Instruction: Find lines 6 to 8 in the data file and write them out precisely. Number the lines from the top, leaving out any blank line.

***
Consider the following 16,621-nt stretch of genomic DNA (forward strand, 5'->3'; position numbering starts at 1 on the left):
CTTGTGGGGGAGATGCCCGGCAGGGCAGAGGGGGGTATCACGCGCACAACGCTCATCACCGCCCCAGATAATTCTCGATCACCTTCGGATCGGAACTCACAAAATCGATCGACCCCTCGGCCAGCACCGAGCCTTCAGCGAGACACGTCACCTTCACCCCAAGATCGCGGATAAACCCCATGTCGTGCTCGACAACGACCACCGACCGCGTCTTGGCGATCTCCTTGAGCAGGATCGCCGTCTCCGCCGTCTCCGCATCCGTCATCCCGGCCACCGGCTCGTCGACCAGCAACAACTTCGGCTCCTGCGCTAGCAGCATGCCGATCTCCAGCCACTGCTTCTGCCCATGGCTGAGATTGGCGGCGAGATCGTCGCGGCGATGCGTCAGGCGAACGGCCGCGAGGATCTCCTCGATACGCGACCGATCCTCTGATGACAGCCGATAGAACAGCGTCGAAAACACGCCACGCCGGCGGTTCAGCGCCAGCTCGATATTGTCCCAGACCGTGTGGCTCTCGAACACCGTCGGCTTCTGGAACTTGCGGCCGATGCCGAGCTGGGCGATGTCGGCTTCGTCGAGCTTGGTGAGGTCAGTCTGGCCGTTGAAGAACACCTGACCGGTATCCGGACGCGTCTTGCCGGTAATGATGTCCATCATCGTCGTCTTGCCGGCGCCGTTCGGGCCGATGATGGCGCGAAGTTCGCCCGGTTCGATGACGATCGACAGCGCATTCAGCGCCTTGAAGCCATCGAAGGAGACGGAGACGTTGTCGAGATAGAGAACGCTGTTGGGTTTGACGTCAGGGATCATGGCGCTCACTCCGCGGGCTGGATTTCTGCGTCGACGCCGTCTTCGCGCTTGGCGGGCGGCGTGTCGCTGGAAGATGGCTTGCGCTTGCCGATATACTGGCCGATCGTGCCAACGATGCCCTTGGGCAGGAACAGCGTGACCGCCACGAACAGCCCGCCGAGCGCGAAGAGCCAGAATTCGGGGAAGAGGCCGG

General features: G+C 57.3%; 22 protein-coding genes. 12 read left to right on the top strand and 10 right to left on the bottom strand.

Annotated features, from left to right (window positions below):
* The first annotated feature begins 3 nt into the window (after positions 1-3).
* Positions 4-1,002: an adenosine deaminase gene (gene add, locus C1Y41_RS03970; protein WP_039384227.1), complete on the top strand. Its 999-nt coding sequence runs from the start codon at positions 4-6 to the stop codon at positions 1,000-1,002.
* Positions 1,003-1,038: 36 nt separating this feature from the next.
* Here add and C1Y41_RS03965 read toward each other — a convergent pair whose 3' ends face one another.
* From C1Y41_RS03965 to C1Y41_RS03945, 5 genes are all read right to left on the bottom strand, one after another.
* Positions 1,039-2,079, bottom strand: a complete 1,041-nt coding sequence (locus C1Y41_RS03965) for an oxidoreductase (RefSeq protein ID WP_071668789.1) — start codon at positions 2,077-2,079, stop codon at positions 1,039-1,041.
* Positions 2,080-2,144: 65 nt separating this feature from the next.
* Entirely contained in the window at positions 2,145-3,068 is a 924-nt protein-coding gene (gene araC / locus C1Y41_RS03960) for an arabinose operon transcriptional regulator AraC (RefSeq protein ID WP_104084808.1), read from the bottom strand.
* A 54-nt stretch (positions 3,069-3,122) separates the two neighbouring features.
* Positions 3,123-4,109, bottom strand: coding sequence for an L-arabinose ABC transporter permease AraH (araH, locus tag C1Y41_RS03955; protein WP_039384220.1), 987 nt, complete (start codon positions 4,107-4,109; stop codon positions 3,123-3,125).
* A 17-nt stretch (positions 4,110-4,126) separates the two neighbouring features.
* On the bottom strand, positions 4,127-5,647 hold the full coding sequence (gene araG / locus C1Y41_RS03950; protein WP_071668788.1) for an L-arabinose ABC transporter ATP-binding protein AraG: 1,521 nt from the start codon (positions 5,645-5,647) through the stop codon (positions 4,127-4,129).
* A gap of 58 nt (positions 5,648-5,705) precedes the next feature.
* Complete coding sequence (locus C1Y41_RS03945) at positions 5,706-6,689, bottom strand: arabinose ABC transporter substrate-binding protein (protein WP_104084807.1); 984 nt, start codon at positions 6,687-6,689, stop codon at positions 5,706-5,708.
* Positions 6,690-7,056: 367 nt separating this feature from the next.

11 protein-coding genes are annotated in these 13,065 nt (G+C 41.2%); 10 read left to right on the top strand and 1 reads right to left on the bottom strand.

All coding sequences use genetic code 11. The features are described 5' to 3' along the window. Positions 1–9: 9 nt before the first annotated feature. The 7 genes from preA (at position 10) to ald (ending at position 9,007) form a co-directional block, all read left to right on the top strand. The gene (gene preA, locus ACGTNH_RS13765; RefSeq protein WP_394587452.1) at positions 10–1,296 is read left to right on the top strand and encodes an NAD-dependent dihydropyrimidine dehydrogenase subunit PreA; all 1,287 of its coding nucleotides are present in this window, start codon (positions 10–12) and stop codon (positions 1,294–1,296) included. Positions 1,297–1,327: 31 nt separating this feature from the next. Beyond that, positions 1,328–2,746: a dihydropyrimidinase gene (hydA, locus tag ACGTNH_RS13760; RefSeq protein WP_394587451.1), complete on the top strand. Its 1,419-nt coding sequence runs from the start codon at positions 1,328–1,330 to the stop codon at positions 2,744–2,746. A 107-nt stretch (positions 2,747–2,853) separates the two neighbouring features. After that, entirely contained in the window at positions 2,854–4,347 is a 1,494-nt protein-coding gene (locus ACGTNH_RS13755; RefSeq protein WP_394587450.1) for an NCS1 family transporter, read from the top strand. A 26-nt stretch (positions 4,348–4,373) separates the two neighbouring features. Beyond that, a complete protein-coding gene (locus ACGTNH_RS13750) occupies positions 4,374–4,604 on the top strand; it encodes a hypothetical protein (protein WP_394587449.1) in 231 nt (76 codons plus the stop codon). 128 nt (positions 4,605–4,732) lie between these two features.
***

* Positions 4-1,002: an adenosine deaminase gene (gene add, locus C1Y41_RS03970; protein WP_039384227.1), complete on the top strand. Its 999-nt coding sequence runs from the start codon at positions 4-6 to the stop codon at positions 1,000-1,002.
* Positions 1,003-1,038: 36 nt separating this feature from the next.
* Here add and C1Y41_RS03965 read toward each other — a convergent pair whose 3' ends face one another.